Do you or someone you know have a problem with opioids?
Many people take opioids for a short time to alleviate acute pain. In situations like this, they can be a helpful medication. It is important to be aware, however, that dependence on opioids can happen within as little as a few days.
Here are questions to ask about your own or another person’s behaviors and decision-making. They are adapted from the National Institute on Drug Abuse and Addiction Outreach Clinic.
- Have you/they taken opioids for longer than intended or in larger amounts than intended?
- Do you/they crave or have a strong drive to use opioids?
- Do you/they spend a good amount of time and effort to get and use opioids?
- Have you/they missed work, given up spending time with friends and family or doing enjoyable activities to use opioids?
- Do you/they give up important social, recreational or work-related activities to get and use opioids?
- Have you/they been in situations that are hazardous to your/their emotional health or physical safety to get opioids?
- Are opioids having a negative effect on your/their life? If so, are you/they still using?
- Do you/they want to cut down or stop using opioids but can’t?
Whether you are asking these questions of yourself, or a loved one, answers of “yes” to three or more of the questions above can mean the possibility of opioid use disorder. While not a clinical diagnosis, the results should be enough to start a conversation with the person affected.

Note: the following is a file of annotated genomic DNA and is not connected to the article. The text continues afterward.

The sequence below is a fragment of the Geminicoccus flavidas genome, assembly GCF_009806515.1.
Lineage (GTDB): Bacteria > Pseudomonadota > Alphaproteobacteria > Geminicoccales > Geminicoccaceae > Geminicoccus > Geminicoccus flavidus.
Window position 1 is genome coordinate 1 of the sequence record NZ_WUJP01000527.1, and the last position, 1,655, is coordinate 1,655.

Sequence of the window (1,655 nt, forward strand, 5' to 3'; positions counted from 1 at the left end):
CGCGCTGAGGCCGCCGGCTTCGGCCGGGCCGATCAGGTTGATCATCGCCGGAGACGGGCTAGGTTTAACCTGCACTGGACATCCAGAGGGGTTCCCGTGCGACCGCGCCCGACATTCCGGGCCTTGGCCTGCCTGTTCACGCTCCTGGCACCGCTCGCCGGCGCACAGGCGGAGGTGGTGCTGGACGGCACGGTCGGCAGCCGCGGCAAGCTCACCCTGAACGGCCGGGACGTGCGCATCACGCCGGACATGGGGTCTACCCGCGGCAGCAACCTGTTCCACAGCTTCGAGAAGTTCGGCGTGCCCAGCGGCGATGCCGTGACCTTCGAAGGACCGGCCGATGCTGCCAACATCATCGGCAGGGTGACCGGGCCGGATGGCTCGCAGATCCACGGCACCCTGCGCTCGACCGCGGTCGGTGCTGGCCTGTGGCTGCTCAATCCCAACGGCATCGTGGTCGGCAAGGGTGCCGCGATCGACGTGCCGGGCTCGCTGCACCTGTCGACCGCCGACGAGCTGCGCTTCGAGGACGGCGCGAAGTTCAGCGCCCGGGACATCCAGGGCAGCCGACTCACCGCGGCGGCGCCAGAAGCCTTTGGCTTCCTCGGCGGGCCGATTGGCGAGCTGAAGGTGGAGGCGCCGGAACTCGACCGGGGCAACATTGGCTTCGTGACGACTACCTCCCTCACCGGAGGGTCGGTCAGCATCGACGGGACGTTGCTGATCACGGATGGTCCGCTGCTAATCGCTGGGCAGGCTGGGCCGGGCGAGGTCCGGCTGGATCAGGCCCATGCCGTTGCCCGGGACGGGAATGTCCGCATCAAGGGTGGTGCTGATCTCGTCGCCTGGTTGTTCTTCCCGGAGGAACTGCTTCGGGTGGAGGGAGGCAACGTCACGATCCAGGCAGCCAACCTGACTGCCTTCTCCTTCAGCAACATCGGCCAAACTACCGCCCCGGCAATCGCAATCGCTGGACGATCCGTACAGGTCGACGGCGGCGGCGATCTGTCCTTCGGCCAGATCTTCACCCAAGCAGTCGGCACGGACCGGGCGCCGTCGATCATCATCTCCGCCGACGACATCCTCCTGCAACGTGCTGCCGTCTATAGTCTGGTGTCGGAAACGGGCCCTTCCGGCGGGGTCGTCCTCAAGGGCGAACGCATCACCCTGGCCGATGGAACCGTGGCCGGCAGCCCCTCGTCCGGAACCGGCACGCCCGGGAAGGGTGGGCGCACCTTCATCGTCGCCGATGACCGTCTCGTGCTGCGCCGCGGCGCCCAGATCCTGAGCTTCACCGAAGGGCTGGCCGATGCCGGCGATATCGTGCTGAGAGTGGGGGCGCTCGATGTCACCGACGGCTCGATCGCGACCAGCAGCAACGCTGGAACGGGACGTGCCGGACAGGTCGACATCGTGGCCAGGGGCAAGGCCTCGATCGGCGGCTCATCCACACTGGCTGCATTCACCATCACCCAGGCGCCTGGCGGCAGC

The discussions might not be easy, but they are an important first step in facing and overcoming OUD. The second step is guiding them or yourself unto the path of ELEVATED RECOVERY.
If you have any additional questions, please don’t hesitate contacting one of our knowledgeable Addiction specialist by clicking here.
HOW TO SPOT AN OVERDOSE
- Slow or shallow breathing
- Unresponsiveness, severe sleepiness (a loud voice or a firm rub on the chest does not wake them up)
- Blue or grey lips or fingertips
- Floppy arms or legs
- Snoring or gurgling
- Pinpoint pupils
Narcan (Naloxone) is a safe, FDA-approved medication that can reverse an opioid overdose in minutes. During an overdose, opioids cause the respiratory system to stop functioning and the user can stop breathing completely. Narcan quickly reverses the effects of the opioids and can save lives. Narcan comes as a nasal spray and is easy to use. If someone you care about is at risk for opioid overdose, Narcan is a must for your first aid kit.
If you suspect an overdose, always call 911 in addition to administering Narcan.